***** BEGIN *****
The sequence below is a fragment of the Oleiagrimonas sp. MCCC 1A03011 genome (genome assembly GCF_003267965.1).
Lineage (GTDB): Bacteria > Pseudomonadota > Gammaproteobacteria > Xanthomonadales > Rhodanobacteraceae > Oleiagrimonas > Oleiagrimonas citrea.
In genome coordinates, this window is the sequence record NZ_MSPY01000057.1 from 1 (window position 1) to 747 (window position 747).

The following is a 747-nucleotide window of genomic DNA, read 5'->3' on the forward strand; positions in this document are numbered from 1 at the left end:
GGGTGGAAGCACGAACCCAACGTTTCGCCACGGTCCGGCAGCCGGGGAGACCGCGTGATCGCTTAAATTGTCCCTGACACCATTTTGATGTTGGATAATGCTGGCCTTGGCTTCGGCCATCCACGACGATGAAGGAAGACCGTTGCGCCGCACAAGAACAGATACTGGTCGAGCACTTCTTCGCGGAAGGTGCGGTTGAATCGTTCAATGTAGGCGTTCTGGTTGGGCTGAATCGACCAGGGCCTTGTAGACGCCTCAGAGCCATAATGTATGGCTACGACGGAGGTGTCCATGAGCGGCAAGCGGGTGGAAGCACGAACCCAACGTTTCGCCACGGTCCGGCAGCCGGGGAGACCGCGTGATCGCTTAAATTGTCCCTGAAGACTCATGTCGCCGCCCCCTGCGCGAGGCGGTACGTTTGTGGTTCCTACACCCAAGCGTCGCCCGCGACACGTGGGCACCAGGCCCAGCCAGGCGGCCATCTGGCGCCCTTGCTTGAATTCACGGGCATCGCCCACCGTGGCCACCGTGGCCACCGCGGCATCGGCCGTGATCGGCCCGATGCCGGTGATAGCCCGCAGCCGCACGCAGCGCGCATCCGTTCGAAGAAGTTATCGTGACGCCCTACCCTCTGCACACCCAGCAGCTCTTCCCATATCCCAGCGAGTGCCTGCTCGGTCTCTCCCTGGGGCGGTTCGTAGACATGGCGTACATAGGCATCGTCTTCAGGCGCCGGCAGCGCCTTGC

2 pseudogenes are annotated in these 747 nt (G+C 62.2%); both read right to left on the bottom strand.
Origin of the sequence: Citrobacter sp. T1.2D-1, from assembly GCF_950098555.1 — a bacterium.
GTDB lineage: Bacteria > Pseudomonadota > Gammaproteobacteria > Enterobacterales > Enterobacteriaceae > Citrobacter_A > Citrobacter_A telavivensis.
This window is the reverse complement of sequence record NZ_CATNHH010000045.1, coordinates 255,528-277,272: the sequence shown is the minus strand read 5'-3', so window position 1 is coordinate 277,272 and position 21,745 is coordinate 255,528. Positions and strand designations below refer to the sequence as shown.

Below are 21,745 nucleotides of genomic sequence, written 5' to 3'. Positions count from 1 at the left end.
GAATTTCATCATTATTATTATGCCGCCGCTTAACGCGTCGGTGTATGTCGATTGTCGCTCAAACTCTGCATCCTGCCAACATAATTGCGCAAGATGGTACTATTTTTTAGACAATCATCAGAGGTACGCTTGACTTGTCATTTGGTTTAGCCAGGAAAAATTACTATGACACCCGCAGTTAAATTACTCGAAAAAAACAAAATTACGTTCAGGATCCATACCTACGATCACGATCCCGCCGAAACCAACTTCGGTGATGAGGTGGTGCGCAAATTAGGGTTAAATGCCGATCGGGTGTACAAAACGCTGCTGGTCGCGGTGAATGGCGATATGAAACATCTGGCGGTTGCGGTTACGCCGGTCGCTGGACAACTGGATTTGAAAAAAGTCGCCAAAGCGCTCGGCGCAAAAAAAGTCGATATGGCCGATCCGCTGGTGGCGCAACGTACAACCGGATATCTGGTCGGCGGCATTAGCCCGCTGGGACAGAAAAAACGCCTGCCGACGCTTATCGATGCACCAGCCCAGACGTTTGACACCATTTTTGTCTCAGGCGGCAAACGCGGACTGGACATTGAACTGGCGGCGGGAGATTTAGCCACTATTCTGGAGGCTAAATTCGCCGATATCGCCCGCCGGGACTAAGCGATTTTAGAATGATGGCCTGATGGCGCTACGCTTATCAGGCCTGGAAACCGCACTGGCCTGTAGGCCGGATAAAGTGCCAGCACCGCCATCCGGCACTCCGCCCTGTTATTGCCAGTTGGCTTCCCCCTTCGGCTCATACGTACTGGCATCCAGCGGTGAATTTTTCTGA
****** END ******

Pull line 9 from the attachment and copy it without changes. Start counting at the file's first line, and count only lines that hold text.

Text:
This window is the reverse complement of sequence record NZ_CATNHH010000045.1, coordinates 255,528-277,272: the sequence shown is the minus strand read 5'-3', so window position 1 is coordinate 277,272 and position 21,745 is coordinate 255,528. Positions and strand designations below refer to the sequence as shown.